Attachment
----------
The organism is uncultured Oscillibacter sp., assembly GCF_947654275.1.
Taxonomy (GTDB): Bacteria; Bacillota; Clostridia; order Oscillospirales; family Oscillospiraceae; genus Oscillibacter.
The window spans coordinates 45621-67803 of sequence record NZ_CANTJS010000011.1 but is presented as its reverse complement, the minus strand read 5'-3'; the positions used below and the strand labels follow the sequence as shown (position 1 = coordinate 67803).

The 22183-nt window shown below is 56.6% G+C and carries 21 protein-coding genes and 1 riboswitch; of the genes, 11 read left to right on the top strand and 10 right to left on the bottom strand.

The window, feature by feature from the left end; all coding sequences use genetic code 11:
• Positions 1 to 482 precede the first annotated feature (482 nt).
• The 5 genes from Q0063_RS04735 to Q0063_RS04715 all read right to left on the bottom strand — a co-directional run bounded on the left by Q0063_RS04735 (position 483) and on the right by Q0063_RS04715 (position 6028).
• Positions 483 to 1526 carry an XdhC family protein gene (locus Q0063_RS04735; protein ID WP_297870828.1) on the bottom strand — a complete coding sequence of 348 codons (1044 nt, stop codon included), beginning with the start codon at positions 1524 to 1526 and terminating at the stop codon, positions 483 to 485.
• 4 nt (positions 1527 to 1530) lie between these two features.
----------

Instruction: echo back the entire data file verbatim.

The organism is uncultured Oscillibacter sp., assembly GCF_947654275.1.
Taxonomy (GTDB): Bacteria; Bacillota; Clostridia; order Oscillospirales; family Oscillospiraceae; genus Oscillibacter.
The window spans coordinates 45621-67803 of sequence record NZ_CANTJS010000011.1 but is presented as its reverse complement, the minus strand read 5'-3'; the positions used below and the strand labels follow the sequence as shown (position 1 = coordinate 67803).

The 22183-nt window shown below is 56.6% G+C and carries 21 protein-coding genes and 1 riboswitch; of the genes, 11 read left to right on the top strand and 10 right to left on the bottom strand.

The window, feature by feature from the left end; all coding sequences use genetic code 11:
• Positions 1 to 482 precede the first annotated feature (482 nt).
• The 5 genes from Q0063_RS04735 to Q0063_RS04715 all read right to left on the bottom strand — a co-directional run bounded on the left by Q0063_RS04735 (position 483) and on the right by Q0063_RS04715 (position 6028).
• Positions 483 to 1526 carry an XdhC family protein gene (locus Q0063_RS04735; protein ID WP_297870828.1) on the bottom strand — a complete coding sequence of 348 codons (1044 nt, stop codon included), beginning with the start codon at positions 1524 to 1526 and terminating at the stop codon, positions 483 to 485.
• 4 nt (positions 1527 to 1530) lie between these two features.